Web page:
40 Myths About the Catholic Church–The Church is Irrelevant

“Nobody cares about the Church anymore.  It’s old fashioned and irrelevant in this modern age.”

This one’s so easy it’s like shooting fish in a barrel.  Just this week the Cardinal electors gathered in Rome to select the man to succeed Pope Benedict XVI.  Every secular news agency in the world had reporters on hand.  NBC News had at least three reporters in Vatican City along with camera operators and other support staff.

The US president was in a meeting and was interrupted to be informed that white smoke had come from the chimney in Rome.  Catholics, friends of Catholics, even enemies of Catholics were anxious to hear the news.  Who would be the new Pope?  That doesn’t sound irrelevant to me.

Of course there are a lot of people who are anti-Catholic for one reason or another, many of them fallen-away Catholics.  But even those folks recognize that the Church is important.  Otherwise, why would there be hundreds of anti-Catholic books, magazines, and web sites?  If no one cares, why is anti-Catholicism such a thriving industry?

Here’s the thing, whether you like it or not, the Roman Catholic Church has a huge influence on what goes on in the world.  Here in America, where so many nominal Catholics disagree with some of the Church’s core teachings, it may not be evident.  But, in parts of the world where Catholics still act like Catholics, what comes out of the Vatican has an influence on the way people live their lives.  What the Pope says may not impact all 1.2 million people who call themselves Catholic, it certainly does impact hundreds of thousands of us who still believe what the Church teaches.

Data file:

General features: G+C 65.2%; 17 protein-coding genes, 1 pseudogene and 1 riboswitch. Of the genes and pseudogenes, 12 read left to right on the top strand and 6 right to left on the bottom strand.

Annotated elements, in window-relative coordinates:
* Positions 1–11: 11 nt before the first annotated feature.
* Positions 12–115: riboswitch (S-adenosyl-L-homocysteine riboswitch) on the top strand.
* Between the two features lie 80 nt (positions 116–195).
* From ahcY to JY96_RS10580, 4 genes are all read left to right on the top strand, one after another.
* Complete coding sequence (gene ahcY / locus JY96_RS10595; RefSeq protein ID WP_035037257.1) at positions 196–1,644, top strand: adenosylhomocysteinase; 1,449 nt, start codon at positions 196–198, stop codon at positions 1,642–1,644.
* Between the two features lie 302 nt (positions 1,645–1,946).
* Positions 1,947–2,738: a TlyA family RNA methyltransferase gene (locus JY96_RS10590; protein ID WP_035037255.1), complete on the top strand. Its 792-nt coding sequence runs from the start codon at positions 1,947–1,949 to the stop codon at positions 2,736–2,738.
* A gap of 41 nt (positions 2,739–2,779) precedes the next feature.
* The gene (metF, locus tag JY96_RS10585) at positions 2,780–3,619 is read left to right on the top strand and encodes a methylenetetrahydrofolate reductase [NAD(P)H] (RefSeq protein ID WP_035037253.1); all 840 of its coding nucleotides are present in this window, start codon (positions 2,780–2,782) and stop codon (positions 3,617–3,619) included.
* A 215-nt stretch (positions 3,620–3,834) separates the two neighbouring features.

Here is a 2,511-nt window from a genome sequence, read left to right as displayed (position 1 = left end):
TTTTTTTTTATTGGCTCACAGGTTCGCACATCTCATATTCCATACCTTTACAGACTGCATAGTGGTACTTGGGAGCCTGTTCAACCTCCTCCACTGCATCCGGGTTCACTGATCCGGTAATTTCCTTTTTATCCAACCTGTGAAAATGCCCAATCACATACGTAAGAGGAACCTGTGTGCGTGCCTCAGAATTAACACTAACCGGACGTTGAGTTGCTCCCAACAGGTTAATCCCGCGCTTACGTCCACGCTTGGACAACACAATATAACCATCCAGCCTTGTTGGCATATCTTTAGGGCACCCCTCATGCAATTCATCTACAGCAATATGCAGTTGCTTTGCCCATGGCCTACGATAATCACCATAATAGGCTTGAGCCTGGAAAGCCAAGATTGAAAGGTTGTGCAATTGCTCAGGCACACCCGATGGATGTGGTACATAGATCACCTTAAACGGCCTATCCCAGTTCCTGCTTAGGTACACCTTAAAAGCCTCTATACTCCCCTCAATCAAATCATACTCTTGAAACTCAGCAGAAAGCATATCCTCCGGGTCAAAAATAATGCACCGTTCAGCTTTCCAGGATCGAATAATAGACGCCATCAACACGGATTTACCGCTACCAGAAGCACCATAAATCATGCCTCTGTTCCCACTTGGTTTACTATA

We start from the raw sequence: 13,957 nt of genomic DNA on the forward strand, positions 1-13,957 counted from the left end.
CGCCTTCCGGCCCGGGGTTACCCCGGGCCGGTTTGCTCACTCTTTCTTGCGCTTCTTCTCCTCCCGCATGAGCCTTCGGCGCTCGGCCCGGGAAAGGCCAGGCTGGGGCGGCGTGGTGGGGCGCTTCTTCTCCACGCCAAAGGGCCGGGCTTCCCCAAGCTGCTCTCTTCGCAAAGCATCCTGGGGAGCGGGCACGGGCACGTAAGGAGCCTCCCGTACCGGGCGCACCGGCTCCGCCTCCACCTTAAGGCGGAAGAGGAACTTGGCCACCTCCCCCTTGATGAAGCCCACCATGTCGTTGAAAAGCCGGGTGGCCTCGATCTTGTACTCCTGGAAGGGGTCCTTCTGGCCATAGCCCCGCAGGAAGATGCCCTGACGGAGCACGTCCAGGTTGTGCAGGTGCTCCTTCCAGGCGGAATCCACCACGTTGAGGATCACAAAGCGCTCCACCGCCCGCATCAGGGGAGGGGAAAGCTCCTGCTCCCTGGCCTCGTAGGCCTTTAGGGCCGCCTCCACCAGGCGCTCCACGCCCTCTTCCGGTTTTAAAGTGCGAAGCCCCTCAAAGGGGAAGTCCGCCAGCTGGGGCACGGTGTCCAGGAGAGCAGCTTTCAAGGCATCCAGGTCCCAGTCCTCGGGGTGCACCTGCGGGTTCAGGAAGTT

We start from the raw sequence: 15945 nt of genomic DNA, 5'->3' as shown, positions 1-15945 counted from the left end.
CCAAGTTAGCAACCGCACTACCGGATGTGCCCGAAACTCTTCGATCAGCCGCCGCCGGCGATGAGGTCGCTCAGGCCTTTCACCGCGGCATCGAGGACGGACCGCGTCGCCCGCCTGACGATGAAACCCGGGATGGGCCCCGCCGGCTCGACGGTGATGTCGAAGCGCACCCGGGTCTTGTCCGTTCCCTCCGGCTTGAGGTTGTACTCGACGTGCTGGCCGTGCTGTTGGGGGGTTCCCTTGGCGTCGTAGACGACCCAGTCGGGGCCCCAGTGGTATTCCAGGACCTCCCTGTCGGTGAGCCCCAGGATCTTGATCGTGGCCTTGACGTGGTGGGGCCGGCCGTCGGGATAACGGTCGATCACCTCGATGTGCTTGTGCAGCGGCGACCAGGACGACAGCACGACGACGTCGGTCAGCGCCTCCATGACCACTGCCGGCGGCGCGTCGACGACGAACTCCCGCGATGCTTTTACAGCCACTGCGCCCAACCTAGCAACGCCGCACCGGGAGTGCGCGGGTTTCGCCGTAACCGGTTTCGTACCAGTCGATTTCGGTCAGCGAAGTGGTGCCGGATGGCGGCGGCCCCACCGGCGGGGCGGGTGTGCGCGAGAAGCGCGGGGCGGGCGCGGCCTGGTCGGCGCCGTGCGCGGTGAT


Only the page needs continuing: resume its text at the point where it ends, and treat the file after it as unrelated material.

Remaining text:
Over the next few days, hundreds of millions, if not billions, of people will watch the events televised from the Vatican.  Some will cheer, some will cry, some will scream at their TV screens, but they will watch, making the Church far from irrelevant.

40 Myths About the Catholic Church–The Pope is Running Away from Something

Myths about the Church can spread quickly.  Where most of them have been around for quite a while, this one is relatively new.  Since no Pope has retired in 600 years, Benedict must be running away from something.  He must have something to hide.

Here’s what Peter Stanford of the London Telegraph wrote on February 17: